Wednesday, November 21, 2012


Editor: Lori Perkins
Pages: 305
Date: 21/11/2012
Grade: 4+
Details: Non Fiction
               Received from Smart Pop Books
              Through NetGalley

Divided into six sections this book analyses the Fifty Shades of Grey books and phenomena from every conceivable angle. The literary merits and quality of the writing are discussed; the book is compared to and given its place in a long history of romantic and erotic literature; publishers comment on the randomness of the success this book achieved. Lawyers evaluate the content and the value of the contract Christian Grey wants Ana to sign and people who live the lifestyle comment on the way their BDSM relationship is described and Christian’s mastery. Feminists tell us why these books are bad for the cause while other women tell us how and why these books empower us. I know I’m forgetting angles here, but I’m fairly sure that this book didn’t leave a single one out.

To be honest, I was more interested in the factual analysis of the book than I was in the literary one. As far as the pro’s and cons of the story, the way it is told, originality and literary merit are concerned, the authors in this book didn’t say a lot, if anything, that I haven’t said, thought or written myself (although it is of course always gratifying to see “professionals” agreeing with what you thought was an “amateur’s” point of view).
I was far more fascinated with the things I learned about contracts, the thoughts and opinions of those involved in the BDSM life-style and discovering how fanfiction actually works.

Did I find a lot of new opinions in this book? Well no, I didn’t. I found all the pro and con arguments I have read many times before again in these pages. But, it was nice to have them all together if only because it felt like taking part in a balanced debate. Because every single contributor gets to have their say without anybody trying to shout them down it is easier to try and see all sides of the argument.

I find myself wondering if all this attention on what is, at its core, nothing more than a love story (tale) as old as time, isn’t out of all proportion. And I can’t help feeling that someone looking back on this year of "Fifty Shades of Grey" isn’t going to smile, if not laugh, at how exercised we became at this phenomena. On the other hand, I’m delighted that at last people feel safe reading, thinking and talking about sex. For a very long time now I have been amazed that while most adults, educators and parents are perfectly happy about their kids watching all sorts of horrific violence, they tend to panic as soon as a long kiss or, worse even, a naked body appears on a screen. How did we end up living in a society where brutal violence is acceptable but love scenes aren’t? I’ll stop this argument here since this is supposed to be a review of a book with views on FSoG, and just as I didn’t find many new or original opinions in this book I doubt that mine will shine any new light on the subject.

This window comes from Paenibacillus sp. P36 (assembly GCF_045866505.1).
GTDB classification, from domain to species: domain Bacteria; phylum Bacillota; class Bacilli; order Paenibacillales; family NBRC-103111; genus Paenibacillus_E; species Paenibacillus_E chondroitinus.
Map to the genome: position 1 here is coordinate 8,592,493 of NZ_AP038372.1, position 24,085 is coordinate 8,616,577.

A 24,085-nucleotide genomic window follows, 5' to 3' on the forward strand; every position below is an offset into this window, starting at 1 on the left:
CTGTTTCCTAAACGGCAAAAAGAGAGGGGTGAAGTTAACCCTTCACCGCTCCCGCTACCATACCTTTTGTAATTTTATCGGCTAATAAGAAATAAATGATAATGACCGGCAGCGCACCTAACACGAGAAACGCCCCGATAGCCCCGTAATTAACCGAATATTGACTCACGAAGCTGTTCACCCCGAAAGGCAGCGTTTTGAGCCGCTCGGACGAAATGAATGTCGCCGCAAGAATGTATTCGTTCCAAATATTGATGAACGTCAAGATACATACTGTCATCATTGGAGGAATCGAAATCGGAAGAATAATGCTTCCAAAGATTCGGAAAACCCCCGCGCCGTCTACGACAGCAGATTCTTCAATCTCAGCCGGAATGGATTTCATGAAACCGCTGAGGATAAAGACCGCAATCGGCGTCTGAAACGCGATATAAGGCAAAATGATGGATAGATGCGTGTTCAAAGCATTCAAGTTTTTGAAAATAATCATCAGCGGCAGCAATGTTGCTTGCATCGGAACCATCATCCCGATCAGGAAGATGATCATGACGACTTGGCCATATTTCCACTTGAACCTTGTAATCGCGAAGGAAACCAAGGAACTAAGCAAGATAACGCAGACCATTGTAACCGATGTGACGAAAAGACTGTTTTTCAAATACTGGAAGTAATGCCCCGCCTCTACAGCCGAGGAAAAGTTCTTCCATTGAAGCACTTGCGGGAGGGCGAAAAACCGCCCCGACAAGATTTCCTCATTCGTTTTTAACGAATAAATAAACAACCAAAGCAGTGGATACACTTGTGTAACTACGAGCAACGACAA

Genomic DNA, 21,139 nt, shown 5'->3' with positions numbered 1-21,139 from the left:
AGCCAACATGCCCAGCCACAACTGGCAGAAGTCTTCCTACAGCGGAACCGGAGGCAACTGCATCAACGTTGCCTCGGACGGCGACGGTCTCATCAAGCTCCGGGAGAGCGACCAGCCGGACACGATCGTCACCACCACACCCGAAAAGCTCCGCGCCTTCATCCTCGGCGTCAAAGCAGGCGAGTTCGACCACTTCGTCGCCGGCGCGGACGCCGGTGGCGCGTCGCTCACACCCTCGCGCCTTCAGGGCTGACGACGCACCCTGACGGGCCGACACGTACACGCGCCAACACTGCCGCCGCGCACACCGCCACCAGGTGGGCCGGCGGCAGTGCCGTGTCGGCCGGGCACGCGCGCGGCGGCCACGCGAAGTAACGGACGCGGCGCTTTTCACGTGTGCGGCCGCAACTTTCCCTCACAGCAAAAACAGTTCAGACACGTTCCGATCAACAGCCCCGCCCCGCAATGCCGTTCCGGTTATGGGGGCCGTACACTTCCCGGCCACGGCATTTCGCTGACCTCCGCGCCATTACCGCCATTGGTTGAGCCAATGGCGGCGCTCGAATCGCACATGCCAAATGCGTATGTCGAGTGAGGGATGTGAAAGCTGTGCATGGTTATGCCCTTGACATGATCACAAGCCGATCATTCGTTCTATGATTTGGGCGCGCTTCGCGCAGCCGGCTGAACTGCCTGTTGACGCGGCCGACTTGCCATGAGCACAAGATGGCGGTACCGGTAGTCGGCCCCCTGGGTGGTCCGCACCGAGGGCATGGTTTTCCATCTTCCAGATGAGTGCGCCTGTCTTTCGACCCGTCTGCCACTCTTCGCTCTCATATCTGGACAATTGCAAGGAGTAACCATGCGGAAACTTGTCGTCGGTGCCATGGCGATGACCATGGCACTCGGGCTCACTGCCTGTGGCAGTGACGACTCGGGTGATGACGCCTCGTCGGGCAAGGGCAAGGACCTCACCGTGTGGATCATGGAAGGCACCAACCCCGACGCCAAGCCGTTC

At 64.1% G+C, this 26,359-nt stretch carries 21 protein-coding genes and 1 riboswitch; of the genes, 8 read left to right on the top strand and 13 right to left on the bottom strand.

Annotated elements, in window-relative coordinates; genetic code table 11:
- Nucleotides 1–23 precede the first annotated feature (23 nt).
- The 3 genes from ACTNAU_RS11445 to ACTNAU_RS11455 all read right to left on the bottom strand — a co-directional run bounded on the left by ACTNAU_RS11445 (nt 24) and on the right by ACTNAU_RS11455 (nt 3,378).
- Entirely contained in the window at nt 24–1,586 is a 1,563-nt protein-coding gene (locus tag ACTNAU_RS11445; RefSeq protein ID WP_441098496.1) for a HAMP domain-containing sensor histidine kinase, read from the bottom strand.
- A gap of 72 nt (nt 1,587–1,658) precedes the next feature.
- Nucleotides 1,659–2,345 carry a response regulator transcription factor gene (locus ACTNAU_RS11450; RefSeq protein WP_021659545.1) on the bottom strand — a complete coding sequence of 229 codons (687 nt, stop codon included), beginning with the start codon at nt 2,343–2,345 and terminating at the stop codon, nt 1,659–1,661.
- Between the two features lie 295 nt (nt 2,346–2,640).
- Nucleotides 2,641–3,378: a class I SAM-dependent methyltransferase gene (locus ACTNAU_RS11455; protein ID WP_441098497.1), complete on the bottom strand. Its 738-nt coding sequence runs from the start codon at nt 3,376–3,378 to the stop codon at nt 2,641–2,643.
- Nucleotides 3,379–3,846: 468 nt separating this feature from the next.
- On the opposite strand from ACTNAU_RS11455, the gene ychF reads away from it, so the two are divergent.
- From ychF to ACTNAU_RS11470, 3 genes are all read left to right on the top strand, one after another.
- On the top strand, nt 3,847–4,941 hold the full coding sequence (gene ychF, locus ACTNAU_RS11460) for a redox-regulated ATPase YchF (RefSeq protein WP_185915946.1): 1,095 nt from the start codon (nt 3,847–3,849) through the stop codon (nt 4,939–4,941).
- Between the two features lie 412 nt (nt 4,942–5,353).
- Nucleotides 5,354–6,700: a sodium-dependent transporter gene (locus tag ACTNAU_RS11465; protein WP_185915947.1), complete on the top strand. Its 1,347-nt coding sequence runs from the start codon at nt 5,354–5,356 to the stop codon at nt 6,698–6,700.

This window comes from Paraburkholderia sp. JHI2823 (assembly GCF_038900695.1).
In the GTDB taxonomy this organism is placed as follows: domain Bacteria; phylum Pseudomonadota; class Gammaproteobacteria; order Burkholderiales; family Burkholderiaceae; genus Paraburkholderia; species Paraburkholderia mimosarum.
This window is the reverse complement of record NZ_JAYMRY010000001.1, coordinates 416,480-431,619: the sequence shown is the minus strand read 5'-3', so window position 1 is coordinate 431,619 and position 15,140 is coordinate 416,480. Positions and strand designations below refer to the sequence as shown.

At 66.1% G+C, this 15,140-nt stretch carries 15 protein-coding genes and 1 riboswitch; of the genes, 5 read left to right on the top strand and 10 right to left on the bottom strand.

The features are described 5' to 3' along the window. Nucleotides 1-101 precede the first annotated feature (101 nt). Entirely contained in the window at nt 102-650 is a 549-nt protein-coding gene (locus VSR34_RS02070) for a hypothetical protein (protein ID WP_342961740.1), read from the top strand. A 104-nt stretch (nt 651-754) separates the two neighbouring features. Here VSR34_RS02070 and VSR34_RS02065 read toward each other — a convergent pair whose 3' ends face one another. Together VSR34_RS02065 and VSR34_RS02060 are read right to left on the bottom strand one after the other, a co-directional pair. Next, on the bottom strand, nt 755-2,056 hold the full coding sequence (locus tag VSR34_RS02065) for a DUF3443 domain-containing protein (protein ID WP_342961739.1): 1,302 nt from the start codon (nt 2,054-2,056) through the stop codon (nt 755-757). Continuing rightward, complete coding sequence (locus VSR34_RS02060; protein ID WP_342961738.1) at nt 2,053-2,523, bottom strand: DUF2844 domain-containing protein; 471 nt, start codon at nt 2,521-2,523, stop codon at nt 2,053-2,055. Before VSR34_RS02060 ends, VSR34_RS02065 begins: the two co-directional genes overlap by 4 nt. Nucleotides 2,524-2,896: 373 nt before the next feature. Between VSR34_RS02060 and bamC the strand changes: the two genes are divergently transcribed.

Reading all of this book in more or less one sitting is probably not a great idea. I did so because I got my copy for review and wanted to get my thoughts on “paper” as close to the publishing date as possible. In an ideal world though I’d be dipping in and out of this book; reading submissions from various sections as the mood strikes me before putting the book down again and getting back to it hours, days or even weeks later. I will probably end up doing that in the future anyway, especially the section at the end of the book where a long list of titles mentioned can be found.

As in the general media and in private conversations between friends, this book too has a lot of, at times very diverse, opinions on Fifty Shades of Grey, the story and the merits and or downfalls of it. This book does not give the reader the ultimate answer as to how to feel about Christian and Ana’s story. And let’s be grateful for that. I firmly believe that books while written by the author are told by the writer and reader in equal measure. Every reader brings their own background, believes, morals and emotions to a story. And as a result, every reader will take something different from that story. This is a good thing, a thing that should be applauded and embraced. I think it is safe to say that this book and I agree on at least one point: There is no right or wrong opinion about Fifty Shades of Grey, only every individual’s personal one.

My favourite quote (and I’ve got about ten pages of them) comes from Dr. Logan Levkoff and goes like this:

“Do you know what is really demeaning to women? Telling us who we are supposed to be and what we are supposed to turn on to.”

And for me that can be the final word on this subject.

In May, after reading all three books in the Fifty Shades trilogy, I posted my own thoughts on them in a post called Fifty Shades Completed. If you're interested in those thoughts or in the links to my reviews of the individual titles you can click the link.

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